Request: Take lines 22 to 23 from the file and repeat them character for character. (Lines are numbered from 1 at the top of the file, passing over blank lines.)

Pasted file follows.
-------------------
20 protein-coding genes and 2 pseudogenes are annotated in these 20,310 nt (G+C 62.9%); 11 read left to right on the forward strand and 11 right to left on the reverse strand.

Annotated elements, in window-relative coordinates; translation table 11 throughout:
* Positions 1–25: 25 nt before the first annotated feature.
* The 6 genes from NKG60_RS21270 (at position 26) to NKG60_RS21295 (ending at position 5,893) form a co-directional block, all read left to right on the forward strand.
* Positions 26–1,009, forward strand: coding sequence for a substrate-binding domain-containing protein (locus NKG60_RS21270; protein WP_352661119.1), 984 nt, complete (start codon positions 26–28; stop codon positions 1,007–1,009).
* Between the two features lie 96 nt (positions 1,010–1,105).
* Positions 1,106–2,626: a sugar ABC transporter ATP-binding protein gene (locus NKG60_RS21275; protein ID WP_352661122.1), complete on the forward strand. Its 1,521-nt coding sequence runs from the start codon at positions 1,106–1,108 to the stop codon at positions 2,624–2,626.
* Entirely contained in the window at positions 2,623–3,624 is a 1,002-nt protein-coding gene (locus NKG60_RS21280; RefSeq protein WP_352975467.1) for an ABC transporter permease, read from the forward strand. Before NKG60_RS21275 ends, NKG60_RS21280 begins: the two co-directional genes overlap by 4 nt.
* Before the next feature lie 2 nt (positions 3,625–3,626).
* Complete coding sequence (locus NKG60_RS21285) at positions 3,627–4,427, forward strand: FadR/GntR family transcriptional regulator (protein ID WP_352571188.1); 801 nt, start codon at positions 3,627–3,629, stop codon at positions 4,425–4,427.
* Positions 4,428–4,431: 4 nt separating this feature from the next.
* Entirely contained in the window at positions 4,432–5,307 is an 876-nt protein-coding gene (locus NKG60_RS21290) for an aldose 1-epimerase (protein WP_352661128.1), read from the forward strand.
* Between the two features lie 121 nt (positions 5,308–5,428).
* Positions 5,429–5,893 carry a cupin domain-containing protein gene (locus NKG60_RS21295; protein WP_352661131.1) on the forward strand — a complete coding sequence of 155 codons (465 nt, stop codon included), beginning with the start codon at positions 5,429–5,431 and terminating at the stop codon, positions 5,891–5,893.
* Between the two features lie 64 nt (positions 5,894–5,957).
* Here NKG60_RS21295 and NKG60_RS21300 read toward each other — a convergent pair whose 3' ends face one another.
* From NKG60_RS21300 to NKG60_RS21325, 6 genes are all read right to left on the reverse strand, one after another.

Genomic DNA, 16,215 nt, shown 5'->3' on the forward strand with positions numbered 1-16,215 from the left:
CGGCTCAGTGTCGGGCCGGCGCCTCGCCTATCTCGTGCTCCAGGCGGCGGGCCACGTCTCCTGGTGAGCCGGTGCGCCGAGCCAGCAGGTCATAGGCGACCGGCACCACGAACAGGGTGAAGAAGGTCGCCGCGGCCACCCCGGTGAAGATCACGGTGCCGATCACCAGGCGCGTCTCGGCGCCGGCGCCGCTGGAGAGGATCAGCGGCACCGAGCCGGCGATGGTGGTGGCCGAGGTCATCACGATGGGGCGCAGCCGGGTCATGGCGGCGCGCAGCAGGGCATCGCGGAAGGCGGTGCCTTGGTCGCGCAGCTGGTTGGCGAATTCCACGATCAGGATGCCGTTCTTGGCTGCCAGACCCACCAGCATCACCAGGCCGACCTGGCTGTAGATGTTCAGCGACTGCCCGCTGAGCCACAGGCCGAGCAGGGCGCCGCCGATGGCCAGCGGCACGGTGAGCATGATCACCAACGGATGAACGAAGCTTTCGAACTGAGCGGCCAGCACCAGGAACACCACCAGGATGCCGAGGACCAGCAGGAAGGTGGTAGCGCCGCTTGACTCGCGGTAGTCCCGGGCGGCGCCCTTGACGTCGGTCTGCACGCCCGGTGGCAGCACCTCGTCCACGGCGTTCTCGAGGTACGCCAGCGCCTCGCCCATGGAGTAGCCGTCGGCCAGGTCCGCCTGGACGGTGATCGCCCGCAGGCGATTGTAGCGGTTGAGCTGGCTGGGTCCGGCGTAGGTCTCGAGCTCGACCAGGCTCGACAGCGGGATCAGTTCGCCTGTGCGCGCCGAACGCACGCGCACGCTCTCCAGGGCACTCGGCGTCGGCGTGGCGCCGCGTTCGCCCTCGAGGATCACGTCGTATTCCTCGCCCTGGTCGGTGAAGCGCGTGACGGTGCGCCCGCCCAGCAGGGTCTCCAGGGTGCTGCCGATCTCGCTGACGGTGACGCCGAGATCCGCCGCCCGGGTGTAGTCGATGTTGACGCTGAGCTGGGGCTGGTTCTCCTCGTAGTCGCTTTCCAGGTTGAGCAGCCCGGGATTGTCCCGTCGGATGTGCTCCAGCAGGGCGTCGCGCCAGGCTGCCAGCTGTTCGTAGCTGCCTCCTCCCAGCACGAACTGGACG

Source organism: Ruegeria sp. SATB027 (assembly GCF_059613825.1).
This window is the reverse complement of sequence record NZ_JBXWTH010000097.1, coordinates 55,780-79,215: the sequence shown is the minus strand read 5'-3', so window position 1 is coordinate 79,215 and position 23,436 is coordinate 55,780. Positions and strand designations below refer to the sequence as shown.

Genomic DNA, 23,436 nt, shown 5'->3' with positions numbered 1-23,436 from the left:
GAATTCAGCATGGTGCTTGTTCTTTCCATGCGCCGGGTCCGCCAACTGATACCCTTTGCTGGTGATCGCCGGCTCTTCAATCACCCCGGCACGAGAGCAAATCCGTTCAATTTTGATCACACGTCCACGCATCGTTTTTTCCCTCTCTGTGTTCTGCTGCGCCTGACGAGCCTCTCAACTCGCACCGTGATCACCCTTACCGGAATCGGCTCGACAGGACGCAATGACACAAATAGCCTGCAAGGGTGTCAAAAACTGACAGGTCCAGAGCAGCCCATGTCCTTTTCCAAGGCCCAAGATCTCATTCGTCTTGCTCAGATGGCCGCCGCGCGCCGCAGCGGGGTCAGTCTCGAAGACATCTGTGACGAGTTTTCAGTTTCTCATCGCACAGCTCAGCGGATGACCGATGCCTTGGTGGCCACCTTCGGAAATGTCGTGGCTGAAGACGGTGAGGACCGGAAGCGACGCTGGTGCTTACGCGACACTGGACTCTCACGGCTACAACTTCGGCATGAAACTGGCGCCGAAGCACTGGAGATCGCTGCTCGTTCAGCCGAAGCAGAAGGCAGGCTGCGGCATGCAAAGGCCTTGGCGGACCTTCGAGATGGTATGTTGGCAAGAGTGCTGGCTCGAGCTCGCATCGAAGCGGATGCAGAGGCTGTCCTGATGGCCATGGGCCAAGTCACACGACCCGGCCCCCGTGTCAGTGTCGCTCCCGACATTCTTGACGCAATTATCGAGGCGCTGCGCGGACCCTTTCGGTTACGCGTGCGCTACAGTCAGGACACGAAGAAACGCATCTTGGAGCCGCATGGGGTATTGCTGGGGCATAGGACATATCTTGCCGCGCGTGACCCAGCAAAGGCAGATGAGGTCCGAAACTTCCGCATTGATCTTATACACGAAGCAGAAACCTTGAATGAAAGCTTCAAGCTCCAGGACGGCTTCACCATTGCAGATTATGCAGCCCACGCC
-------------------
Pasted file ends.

Genomic DNA, 23,436 nt, shown 5'->3' with positions numbered 1-23,436 from the left:
GAATTCAGCATGGTGCTTGTTCTTTCCATGCGCCGGGTCCGCCAACTGATACCCTTTGCTGGTGATCGCCGGCTCTTCAATCACCCCGGCACGAGAGCAAATCCGTTCAATTTTGATCACACGTCCACGCATCGTTTTTTCCCTCTCTGTGTTCTGCTGCGCCTGACGAGCCTCTCAACTCGCACCGTGATCACCCTTACCGGAATCGGCTCGACAGGACGCAATGACACAAATAGCCTGCAAGGGTGTCAAAAACTGACAGGTCCAGAGCAGCCCATGTCCTTTTCCAAGGCCCAAGATCTCATTCGTCTTGCTCAGATGGCCGCCGCGCGCCGCAGCGGGGTCAGTCTCGAAGACATCTGTGACGAGTTTTCAGTTTCTCATCGCACAGCTCAGCGGATGACCGATGCCTTGGTGGCCACCTTCGGAAATGTCGTGGCTGAAGACGGTGAGGACCGGAAGCGACGCTGGTGCTTACGCGACACTGGACTCTCACGGCTACAACTTCGGCATGAAACTGGCGCCGAAGCACTGGAGATCGCTGCTCGTTCAGCCGAAGCAGAAGGCAGGCTGCGGCATGCAAAGGCCTTGGCGGACCTTCGAGATGGTATGTTGGCAAGAGTGCTGGCTCGAGCTCGCATCGAAGCGGATGCAGAGGCTGTCCTGATGGCCATGGGCCAAGTCACACGACCCGGCCCCCGTGTCAGTGTCGCTCCCGACATTCTTGACGCAATTATCGAGGCGCTGCGCGGACCCTTTCGGTTACGCGTGCGCTACAGTCAGGACACGAAGAAACGCATCTTGGAGCCGCATGGGGTATTGCTGGGGCATAGGACATATCTTGCCGCGCGTGACCCAGCAAAGGCAGATGAGGTCCGAAACTTCCGCATTGATCTTATACACGAAGCAGAAACCTTGAATGAAAGCTTCAAGCTCCAGGACGGCTTCACCATTGCAGATTATGCAGCCCACGCC